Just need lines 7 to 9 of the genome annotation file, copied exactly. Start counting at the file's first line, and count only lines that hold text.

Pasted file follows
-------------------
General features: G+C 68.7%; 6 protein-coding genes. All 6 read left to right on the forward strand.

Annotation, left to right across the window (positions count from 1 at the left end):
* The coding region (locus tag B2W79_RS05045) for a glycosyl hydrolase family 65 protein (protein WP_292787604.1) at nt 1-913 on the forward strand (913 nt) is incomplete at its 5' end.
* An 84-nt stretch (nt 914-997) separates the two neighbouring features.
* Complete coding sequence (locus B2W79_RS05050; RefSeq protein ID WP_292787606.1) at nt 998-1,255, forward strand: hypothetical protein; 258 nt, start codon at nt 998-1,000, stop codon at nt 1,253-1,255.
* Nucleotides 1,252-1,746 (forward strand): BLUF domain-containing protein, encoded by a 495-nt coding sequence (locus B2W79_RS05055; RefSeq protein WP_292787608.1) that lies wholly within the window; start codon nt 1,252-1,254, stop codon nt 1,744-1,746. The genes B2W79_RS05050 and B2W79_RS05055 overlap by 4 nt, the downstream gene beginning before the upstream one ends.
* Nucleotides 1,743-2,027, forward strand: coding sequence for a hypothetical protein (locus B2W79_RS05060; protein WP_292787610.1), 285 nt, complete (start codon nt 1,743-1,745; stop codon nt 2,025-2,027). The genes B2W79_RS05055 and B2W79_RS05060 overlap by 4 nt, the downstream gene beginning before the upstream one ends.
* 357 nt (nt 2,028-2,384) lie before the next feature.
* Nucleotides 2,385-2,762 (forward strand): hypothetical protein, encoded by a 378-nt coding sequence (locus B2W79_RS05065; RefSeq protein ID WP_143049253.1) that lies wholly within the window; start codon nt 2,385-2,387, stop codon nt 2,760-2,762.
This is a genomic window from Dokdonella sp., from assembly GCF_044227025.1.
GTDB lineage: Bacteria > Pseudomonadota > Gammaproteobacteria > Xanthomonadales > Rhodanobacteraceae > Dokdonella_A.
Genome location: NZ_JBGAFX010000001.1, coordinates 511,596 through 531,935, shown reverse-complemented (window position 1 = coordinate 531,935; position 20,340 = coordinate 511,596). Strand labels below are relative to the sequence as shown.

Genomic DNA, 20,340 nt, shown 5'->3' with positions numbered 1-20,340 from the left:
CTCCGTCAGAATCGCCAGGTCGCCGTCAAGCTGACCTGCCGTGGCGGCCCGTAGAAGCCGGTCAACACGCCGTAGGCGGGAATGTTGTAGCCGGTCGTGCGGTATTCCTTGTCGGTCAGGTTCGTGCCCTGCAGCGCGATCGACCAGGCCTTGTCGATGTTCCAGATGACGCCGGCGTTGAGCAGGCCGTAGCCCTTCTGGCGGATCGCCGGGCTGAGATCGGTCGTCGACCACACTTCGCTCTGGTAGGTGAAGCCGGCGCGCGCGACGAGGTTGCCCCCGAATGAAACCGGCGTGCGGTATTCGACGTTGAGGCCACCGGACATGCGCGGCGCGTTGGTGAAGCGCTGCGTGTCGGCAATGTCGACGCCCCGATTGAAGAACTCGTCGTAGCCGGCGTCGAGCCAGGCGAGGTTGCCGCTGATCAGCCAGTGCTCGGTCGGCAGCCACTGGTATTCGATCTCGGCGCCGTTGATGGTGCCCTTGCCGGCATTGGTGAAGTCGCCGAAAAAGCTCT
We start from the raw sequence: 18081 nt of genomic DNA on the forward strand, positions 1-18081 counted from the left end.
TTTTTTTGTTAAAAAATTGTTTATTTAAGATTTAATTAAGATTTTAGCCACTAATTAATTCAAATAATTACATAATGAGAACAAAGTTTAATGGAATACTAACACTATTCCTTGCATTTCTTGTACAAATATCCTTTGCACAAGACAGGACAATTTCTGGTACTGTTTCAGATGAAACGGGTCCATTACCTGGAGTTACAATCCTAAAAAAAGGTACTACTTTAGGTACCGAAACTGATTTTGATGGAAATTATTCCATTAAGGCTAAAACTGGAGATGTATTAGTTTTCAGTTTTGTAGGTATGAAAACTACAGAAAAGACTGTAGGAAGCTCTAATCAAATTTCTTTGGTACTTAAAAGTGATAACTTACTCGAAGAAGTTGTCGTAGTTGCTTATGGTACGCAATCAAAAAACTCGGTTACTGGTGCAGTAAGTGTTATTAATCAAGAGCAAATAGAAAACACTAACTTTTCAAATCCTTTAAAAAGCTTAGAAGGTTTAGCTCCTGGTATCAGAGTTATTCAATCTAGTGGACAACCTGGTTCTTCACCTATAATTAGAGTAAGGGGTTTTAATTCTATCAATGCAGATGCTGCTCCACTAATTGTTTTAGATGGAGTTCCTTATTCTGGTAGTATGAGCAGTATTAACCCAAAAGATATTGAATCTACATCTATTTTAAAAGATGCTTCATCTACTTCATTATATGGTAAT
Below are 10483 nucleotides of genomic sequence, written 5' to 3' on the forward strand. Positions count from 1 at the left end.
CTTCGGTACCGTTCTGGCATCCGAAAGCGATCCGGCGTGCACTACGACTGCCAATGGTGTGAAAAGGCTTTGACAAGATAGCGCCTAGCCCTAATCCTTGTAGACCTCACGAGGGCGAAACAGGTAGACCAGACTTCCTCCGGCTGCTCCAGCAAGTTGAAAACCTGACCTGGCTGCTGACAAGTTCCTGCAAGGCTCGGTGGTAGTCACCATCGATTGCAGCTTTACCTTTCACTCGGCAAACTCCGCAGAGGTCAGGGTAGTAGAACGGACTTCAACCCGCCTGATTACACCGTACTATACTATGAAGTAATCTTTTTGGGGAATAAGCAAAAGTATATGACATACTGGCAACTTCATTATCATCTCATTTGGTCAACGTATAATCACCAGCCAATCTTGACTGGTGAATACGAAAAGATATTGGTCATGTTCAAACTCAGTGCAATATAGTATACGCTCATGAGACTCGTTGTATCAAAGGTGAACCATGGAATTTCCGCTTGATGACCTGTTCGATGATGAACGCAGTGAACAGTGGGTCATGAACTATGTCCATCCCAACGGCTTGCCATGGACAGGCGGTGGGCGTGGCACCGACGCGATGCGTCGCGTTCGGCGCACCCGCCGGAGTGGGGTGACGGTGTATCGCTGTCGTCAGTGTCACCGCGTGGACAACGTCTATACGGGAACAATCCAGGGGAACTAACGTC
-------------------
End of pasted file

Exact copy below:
* Nucleotides 1,743-2,027, forward strand: coding sequence for a hypothetical protein (locus B2W79_RS05060; protein WP_292787610.1), 285 nt, complete (start codon nt 1,743-1,745; stop codon nt 2,025-2,027). The genes B2W79_RS05055 and B2W79_RS05060 overlap by 4 nt, the downstream gene beginning before the upstream one ends.
* 357 nt (nt 2,028-2,384) lie before the next feature.
* Nucleotides 2,385-2,762 (forward strand): hypothetical protein, encoded by a 378-nt coding sequence (locus B2W79_RS05065; RefSeq protein ID WP_143049253.1) that lies wholly within the window; start codon nt 2,385-2,387, stop codon nt 2,760-2,762.